Erick Adrian M
arquez is a growing name in the comics industry. His most well-known titles to date have been Bluewater’s Taylor Swift and Conan O’Brian bio-comics. The comics were very well received, and show off Erick’s distinct coloring and inking style. He is a graduate of the Kansas City Art Institute and now lives in Florida. You can find his work here: http://www.ixtstudio.com/
When did you first get interested in comics?
You know, I had a typical beginning. I saw issues of Spider-Man at the grocery store when I was little and just immediately went for that. The Boomerang, the Beetle, other cheesy ’80s villains. From then on it was full-on addiction, anything I could get my hands on. I was there when the Carnage stuff started up with Spider-Man. I remember I had a holo-foil of Robin when he had his own comic.
Who are some of your favorite artists?
My favorite artists have always been outside of comic books. I’ve always thought that, whatever field
you’re in, you have to bring stuff from outside of it. One of my favorites has always been John Singer Sargen
t: he did the most amazing portraiture. Another is photographer Diane Arbus
, who did a lot of portraits of people with physical deformities. She almost reminds me of the Cohen brothers in how they put in interesting, different people and characters into her work. You can tell her subject matter really effected her personally. A lot of music has influenced me too. You bring all sorts of things from different mediums into what you do.
Do you have a favorite comic book or genre?
I think lately, as I’m getting older, I’m accepting TV and movies as comic books. A lot of writers – Joss Whedon
, Matt Fraction
, Robert Kirkman
– are bridging that gap. There’s a definite movement there. And I really am behind that. I think some people get down on you by saying “oh, you’re just in comics because you want them to bec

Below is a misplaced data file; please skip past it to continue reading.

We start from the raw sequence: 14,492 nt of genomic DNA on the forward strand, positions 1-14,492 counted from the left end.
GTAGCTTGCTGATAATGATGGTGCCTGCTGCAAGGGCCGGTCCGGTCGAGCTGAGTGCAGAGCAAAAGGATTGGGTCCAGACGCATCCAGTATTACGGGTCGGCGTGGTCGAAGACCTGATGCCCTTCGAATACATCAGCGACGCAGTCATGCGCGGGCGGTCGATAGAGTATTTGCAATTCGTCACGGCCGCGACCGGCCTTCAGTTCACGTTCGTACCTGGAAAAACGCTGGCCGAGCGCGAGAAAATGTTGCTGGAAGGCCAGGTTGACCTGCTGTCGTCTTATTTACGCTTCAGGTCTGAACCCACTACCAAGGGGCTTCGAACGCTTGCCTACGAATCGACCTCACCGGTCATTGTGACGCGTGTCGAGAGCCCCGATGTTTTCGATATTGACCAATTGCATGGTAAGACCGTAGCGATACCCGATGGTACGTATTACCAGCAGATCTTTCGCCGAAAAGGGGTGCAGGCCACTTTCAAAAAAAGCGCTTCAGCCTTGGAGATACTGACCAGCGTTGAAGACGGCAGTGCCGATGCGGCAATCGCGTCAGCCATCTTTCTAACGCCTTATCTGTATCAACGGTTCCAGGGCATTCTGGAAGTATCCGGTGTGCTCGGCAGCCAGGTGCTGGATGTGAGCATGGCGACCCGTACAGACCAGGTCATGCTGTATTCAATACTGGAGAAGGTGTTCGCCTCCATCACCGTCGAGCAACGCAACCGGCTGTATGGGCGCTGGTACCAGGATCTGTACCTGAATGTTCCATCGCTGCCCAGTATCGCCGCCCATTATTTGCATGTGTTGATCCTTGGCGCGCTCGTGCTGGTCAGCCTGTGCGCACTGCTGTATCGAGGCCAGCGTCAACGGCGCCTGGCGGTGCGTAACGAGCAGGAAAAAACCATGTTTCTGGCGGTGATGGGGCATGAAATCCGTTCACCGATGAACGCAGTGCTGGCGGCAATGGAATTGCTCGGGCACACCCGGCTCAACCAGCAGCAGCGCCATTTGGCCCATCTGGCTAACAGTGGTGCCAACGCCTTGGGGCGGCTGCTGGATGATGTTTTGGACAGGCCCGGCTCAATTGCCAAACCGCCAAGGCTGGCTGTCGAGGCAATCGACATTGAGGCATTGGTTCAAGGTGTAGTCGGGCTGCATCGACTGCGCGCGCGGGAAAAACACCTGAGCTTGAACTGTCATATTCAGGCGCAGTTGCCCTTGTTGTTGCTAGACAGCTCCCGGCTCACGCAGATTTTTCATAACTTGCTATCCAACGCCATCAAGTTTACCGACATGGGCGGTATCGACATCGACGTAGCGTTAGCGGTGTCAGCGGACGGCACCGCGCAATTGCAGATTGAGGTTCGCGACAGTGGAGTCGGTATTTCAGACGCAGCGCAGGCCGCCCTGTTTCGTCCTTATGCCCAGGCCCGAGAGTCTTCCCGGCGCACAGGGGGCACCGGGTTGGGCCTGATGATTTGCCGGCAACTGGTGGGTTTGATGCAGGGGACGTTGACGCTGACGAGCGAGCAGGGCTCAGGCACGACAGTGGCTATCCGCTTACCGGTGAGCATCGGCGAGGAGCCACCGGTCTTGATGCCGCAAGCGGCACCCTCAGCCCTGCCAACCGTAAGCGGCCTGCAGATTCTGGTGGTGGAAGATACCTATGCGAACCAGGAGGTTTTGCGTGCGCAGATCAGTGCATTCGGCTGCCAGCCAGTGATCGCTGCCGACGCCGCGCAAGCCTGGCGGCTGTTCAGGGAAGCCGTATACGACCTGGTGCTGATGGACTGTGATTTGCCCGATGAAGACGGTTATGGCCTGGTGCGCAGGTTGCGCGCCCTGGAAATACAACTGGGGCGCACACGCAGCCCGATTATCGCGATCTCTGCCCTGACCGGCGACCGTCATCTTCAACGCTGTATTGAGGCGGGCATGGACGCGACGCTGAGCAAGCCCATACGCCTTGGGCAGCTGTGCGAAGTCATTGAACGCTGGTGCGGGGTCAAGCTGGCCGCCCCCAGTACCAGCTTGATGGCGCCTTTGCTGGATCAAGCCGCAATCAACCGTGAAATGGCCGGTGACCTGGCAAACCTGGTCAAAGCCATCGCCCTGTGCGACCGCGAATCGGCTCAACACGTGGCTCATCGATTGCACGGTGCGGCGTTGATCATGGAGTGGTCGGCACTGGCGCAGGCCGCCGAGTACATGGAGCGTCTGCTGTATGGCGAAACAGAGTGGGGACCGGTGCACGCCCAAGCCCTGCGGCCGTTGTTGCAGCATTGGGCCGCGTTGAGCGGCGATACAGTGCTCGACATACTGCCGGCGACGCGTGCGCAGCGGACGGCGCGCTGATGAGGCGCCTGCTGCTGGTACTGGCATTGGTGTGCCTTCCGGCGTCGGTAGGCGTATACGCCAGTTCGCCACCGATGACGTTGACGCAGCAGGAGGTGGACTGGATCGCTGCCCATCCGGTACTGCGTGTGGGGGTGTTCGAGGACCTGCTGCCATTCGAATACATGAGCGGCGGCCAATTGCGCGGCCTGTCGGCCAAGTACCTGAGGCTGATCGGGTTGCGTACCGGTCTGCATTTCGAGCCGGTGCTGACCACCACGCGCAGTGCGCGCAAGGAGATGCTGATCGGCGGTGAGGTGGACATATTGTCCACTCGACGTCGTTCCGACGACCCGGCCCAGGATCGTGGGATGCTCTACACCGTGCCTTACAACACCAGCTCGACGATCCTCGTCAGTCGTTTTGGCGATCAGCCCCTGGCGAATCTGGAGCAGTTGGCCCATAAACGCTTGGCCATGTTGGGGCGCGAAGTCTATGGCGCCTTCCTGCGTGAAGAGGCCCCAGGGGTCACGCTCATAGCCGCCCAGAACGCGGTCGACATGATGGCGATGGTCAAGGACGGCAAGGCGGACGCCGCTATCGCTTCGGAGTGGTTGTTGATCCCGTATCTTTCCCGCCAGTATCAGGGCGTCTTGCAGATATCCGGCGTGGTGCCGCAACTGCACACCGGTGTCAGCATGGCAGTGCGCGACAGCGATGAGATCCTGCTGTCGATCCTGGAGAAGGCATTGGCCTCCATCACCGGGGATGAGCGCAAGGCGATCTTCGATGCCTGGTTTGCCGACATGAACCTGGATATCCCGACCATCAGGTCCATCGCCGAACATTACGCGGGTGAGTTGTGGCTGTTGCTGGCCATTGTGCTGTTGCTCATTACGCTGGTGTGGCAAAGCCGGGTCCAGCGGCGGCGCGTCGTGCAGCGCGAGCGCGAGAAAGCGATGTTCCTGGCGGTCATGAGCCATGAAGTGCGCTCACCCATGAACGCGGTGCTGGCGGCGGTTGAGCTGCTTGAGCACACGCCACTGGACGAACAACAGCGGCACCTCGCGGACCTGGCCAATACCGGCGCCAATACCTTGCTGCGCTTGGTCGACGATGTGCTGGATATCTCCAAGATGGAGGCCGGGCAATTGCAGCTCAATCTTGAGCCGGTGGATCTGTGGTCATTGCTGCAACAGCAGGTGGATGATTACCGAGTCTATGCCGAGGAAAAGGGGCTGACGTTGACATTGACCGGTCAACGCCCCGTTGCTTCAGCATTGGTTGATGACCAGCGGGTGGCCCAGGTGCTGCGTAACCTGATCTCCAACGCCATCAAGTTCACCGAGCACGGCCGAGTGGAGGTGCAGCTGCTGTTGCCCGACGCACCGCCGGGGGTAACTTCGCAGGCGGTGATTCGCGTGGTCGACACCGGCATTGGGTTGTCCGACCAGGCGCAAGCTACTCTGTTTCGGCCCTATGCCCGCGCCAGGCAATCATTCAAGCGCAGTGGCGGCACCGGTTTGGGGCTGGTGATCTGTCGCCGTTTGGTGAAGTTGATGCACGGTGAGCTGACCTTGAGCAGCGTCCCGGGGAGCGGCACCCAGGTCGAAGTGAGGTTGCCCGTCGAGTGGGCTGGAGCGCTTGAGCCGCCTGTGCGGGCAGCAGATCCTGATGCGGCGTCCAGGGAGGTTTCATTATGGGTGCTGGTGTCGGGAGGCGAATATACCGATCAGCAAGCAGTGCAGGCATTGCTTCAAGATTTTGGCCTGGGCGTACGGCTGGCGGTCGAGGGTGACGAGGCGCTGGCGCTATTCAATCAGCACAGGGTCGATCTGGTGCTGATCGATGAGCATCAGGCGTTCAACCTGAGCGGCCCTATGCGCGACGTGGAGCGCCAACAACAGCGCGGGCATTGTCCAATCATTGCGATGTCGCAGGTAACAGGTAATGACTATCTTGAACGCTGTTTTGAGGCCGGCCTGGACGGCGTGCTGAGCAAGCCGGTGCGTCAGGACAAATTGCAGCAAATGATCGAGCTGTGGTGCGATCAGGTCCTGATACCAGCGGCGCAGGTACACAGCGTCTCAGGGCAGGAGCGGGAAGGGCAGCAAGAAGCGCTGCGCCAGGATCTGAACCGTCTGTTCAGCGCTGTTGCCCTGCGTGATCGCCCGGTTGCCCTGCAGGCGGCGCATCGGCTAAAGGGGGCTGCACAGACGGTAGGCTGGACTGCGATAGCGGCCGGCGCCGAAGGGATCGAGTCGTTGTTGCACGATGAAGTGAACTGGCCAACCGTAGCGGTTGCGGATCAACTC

ome movies and make money.” Well, no. It’s all about reaching people. You want to get your story out there. So there’s not a big difference between comic books and movies and TV for me anymore. I’ve also been too busy for comics lately, it’s easier for me to take in a TV show these days.
Left: Marquez’s cover for Harvest Island, an comics project for which he’s also done concept art. Right: Character design for Arcana’s upcoming Sabbath title.
Concept art for Prairie City Response.
What has been your favorite project so far?
…I dunno. I always feel like the project I’m waiting to do is my favorite. Sabbath, a title I’m working on for Arcana, is all about mummies, werewolves, Frankenstein’s monster – basically I get to just go nuts. There’s also Prairie City Response, a superhero title I’m creating for. It has a city within a city thing going on that I really like. So yeah – it’s always the next one that I”m the most excited about.
What are you working on now?
DC sample pages. I do have a few contacts at DC so I’d like to use them. I love the energy and ideals behind independent stuff, but you know. No reason to limit my self.
What’s your dream project? Where do you hope to be in ten years?
What’s my dream project is to see – like I said, I love independent work – my dream project is to work on the animation projects in my head. And in ten years I want to be well established in animation, children’s books, and comic books.
Stay tuned for Part Two, when Erick Marquez tells us about his internship at DC’s home office (including a humorous encounter with Frank Miller)!